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Lighting Glossary

- A -

AC (Alternating Current) An electric current that reverses direction in a circuit at regular intervals.

Accent Lighting Directional lighting to emphasize a particular object or surface feature or draw attention to a part of the field view.

Adaptation The process by which the retina becomes accustomed to more or less light that it was exposed to during an immediately preceding period. It results in a change in the sensitivity to light.

Ambient Lighting The lighting throughout an area that produces general illumination.

Amperes ("Amps.") A measure of electrical current. In incandescent lamps, the current is related to voltage and power as follows: Watts (power) = Volts x Amps (current).

Arc An electric discharge characterized by high cathode current densities and a low voltage drop at the cathode.

Arc Lamp An electric lamp that produces light by an arc made when a current passes between two incandescent electrodes surrounded by ga

Arc Length In High Intensity Discharge lamps this is the distance between the electrode tips, which represents the physical length of the electrical discharge.


- B -

Ballast a device used to provide the starting voltage or to stabilize the current in a circuit (as of a fluorescent lamp). Typically, magnetic ballasts (also called electromagnetic ballasts) contain copper windings on an iron core while electronic ballasts are smaller and more efficient and contain electronic components.

Ballast Factor (BF) The fractional flux of a fluorescent lamp operated on a ballast compared to the flux when operated on the standard ballast specified for rating lamp lumens.

Ballast Hum Sound generated by the vibration of laminations in the iron core of the transformer or inductor present in the ballast.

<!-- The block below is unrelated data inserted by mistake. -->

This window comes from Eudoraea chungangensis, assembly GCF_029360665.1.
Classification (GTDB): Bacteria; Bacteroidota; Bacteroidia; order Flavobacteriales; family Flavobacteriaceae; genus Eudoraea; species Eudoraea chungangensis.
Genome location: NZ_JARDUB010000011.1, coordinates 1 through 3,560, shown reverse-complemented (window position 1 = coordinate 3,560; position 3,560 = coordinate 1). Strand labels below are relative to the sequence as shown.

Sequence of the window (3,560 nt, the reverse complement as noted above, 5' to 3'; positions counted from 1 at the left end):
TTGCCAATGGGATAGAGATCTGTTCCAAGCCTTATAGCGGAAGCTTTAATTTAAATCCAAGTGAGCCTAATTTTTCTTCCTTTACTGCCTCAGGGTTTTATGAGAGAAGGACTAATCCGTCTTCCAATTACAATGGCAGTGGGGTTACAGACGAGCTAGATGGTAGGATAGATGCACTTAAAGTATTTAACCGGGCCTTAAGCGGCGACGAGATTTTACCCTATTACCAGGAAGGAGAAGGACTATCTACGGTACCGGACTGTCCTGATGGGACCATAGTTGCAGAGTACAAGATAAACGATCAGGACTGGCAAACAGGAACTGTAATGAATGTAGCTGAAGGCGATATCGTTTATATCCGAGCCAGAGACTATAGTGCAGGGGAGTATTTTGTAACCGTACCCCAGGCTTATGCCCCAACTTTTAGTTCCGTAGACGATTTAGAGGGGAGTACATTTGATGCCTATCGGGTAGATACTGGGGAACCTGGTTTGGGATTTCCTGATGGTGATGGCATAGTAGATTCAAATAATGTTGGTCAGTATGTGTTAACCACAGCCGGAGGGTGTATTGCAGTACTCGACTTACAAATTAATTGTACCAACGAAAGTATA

Ballast Losses Power or energy dissipated in the ballast as heat and not converted to lamp energy.

Base or Socket The socket is the receptacle connected to the electrical supply; the base is the end of the lamp that fits into the socket. There are many types of bases used in lamps, screw bases being the most common for incandescent and HID lamps, while bipin bases are common for linear fluorescent lamps. Sample Base Types

Beam Angle The angle between the two directions for which the intensity is 50% of the maximum intensity as measured in a plane through the nominal beam centerline. For beams that do not possess rotational symmetry, the beam angle is generally given for two planes at 90 degrees, typically the maximum and minimum angles.

Beam Lumens The total flux in that region of space where the intensity exceeds 50% of the maximum intensity.

Beam Spread (In any plane) The angle between the two directions in the plane in which the intensity is equal to a stated percentage of the maximum beam intensity.

Blackbody A temperature radiator of uniform temperature whose radiant exitance in all parts of the spectrum is the maximum obtainable from any temperature radiator at the same temperature. Such a radiator is called a blackbody because it absorbs all the radiant energy that falls upon it.  All other temperature radiators can be classed as non-blackbodies.  Non-blackbodies radiate less in some or all wavelength intervals than a blackbody of the same size and the same temperature.

Black Light A popular term for UV energy near the visible spectrum (320 to 400 nm)